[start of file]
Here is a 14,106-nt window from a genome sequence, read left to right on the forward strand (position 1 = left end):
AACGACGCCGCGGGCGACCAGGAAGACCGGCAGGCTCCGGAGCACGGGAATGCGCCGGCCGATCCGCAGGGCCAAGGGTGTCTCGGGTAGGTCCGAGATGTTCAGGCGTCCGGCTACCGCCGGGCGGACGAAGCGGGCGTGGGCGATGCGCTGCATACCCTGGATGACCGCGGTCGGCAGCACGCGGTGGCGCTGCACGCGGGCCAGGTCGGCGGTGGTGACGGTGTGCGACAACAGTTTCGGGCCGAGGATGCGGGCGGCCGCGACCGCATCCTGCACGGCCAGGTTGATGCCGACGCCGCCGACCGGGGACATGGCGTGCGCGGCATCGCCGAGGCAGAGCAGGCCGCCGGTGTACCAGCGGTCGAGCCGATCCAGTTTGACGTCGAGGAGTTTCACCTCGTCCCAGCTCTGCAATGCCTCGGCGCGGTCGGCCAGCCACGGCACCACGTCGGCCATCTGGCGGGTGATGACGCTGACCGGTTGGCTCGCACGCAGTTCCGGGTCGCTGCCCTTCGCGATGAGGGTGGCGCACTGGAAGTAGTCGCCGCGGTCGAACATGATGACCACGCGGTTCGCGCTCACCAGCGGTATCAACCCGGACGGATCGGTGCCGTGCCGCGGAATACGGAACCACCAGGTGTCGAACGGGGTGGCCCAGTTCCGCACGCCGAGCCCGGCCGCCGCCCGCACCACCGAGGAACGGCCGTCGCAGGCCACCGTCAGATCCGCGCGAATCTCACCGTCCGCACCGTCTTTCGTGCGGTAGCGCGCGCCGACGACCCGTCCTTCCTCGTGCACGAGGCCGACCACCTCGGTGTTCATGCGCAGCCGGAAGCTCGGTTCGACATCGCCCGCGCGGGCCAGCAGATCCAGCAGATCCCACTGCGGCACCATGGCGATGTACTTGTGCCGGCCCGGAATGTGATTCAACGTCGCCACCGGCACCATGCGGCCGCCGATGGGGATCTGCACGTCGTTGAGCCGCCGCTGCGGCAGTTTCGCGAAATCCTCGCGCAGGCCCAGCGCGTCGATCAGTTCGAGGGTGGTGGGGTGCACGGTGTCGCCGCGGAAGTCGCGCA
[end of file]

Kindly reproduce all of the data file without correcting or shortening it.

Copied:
Here is a 14,106-nt window from a genome sequence, read left to right on the forward strand (position 1 = left end):
AACGACGCCGCGGGCGACCAGGAAGACCGGCAGGCTCCGGAGCACGGGAATGCGCCGGCCGATCCGCAGGGCCAAGGGTGTCTCGGGTAGGTCCGAGATGTTCAGGCGTCCGGCTACCGCCGGGCGGACGAAGCGGGCGTGGGCGATGCGCTGCATACCCTGGATGACCGCGGTCGGCAGCACGCGGTGGCGCTGCACGCGGGCCAGGTCGGCGGTGGTGACGGTGTGCGACAACAGTTTCGGGCCGAGGATGCGGGCGGCCGCGACCGCATCCTGCACGGCCAGGTTGATGCCGACGCCGCCGACCGGGGACATGGCGTGCGCGGCATCGCCGAGGCAGAGCAGGCCGCCGGTGTACCAGCGGTCGAGCCGATCCAGTTTGACGTCGAGGAGTTTCACCTCGTCCCAGCTCTGCAATGCCTCGGCGCGGTCGGCCAGCCACGGCACCACGTCGGCCATCTGGCGGGTGATGACGCTGACCGGTTGGCTCGCACGCAGTTCCGGGTCGCTGCCCTTCGCGATGAGGGTGGCGCACTGGAAGTAGTCGCCGCGGTCGAACATGATGACCACGCGGTTCGCGCTCACCAGCGGTATCAACCCGGACGGATCGGTGCCGTGCCGCGGAATACGGAACCACCAGGTGTCGAACGGGGTGGCCCAGTTCCGCACGCCGAGCCCGGCCGCCGCCCGCACCACCGAGGAACGGCCGTCGCAGGCCACCGTCAGATCCGCGCGAATCTCACCGTCCGCACCGTCTTTCGTGCGGTAGCGCGCGCCGACGACCCGTCCTTCCTCGTGCACGAGGCCGACCACCTCGGTGTTCATGCGCAGCCGGAAGCTCGGTTCGACATCGCCCGCGCGGGCCAGCAGATCCAGCAGATCCCACTGCGGCACCATGGCGATGTACTTGTGCCGGCCCGGAATGTGATTCAACGTCGCCACCGGCACCATGCGGCCGCCGATGGGGATCTGCACGTCGTTGAGCCGCCGCTGCGGCAGTTTCGCGAAATCCTCGCGCAGGCCCAGCGCGTCGATCAGTTCGAGGGTGGTGGGGTGCACGGTGTCGCCGCGGAAGTCGCGCA